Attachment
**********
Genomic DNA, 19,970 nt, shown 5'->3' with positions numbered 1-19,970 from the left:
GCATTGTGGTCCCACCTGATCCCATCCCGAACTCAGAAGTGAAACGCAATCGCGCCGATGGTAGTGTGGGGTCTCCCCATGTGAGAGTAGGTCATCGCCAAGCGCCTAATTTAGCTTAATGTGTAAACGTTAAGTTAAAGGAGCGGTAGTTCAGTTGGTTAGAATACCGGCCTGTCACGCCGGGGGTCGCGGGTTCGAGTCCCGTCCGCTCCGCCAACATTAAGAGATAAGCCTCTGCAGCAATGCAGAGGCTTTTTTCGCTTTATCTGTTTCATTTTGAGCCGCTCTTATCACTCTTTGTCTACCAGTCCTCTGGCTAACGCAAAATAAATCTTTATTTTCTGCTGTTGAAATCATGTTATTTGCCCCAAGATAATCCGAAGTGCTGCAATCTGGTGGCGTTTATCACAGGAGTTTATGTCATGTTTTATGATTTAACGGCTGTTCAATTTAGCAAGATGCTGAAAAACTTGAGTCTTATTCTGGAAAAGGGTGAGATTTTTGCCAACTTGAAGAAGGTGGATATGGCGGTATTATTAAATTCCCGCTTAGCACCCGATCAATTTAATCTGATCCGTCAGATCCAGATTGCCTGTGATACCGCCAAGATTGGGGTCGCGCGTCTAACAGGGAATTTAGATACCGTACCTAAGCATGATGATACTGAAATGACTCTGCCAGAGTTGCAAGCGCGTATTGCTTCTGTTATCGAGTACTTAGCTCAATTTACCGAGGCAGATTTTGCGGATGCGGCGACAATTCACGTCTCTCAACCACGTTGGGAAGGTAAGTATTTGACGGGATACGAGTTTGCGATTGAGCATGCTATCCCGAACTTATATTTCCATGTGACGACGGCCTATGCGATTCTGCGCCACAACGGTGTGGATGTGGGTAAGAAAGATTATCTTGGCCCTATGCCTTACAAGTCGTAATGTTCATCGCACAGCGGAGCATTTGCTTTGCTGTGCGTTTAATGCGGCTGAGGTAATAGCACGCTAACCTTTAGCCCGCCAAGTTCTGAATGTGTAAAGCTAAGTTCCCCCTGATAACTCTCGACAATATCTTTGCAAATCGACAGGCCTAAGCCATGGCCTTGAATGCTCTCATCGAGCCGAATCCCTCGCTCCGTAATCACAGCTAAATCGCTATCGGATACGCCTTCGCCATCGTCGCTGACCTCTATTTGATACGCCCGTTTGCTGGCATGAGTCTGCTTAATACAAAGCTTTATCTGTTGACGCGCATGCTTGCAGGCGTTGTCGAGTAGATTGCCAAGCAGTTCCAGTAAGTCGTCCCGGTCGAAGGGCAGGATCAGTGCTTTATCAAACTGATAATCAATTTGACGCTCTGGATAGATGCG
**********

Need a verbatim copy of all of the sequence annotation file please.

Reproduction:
Genomic DNA, 19,970 nt, shown 5'->3' with positions numbered 1-19,970 from the left:
GCATTGTGGTCCCACCTGATCCCATCCCGAACTCAGAAGTGAAACGCAATCGCGCCGATGGTAGTGTGGGGTCTCCCCATGTGAGAGTAGGTCATCGCCAAGCGCCTAATTTAGCTTAATGTGTAAACGTTAAGTTAAAGGAGCGGTAGTTCAGTTGGTTAGAATACCGGCCTGTCACGCCGGGGGTCGCGGGTTCGAGTCCCGTCCGCTCCGCCAACATTAAGAGATAAGCCTCTGCAGCAATGCAGAGGCTTTTTTCGCTTTATCTGTTTCATTTTGAGCCGCTCTTATCACTCTTTGTCTACCAGTCCTCTGGCTAACGCAAAATAAATCTTTATTTTCTGCTGTTGAAATCATGTTATTTGCCCCAAGATAATCCGAAGTGCTGCAATCTGGTGGCGTTTATCACAGGAGTTTATGTCATGTTTTATGATTTAACGGCTGTTCAATTTAGCAAGATGCTGAAAAACTTGAGTCTTATTCTGGAAAAGGGTGAGATTTTTGCCAACTTGAAGAAGGTGGATATGGCGGTATTATTAAATTCCCGCTTAGCACCCGATCAATTTAATCTGATCCGTCAGATCCAGATTGCCTGTGATACCGCCAAGATTGGGGTCGCGCGTCTAACAGGGAATTTAGATACCGTACCTAAGCATGATGATACTGAAATGACTCTGCCAGAGTTGCAAGCGCGTATTGCTTCTGTTATCGAGTACTTAGCTCAATTTACCGAGGCAGATTTTGCGGATGCGGCGACAATTCACGTCTCTCAACCACGTTGGGAAGGTAAGTATTTGACGGGATACGAGTTTGCGATTGAGCATGCTATCCCGAACTTATATTTCCATGTGACGACGGCCTATGCGATTCTGCGCCACAACGGTGTGGATGTGGGTAAGAAAGATTATCTTGGCCCTATGCCTTACAAGTCGTAATGTTCATCGCACAGCGGAGCATTTGCTTTGCTGTGCGTTTAATGCGGCTGAGGTAATAGCACGCTAACCTTTAGCCCGCCAAGTTCTGAATGTGTAAAGCTAAGTTCCCCCTGATAACTCTCGACAATATCTTTGCAAATCGACAGGCCTAAGCCATGGCCTTGAATGCTCTCATCGAGCCGAATCCCTCGCTCCGTAATCACAGCTAAATCGCTATCGGATACGCCTTCGCCATCGTCGCTGACCTCTATTTGATACGCCCGTTTGCTGGCATGAGTCTGCTTAATACAAAGCTTTATCTGTTGACGCGCATGCTTGCAGGCGTTGTCGAGTAGATTGCCAAGCAGTTCCAGTAAGTCGTCCCGGTCGAAGGGCAGGATCAGTGCTTTATCAAACTGATAATCAATTTGACGCTCTGGATAGATGCG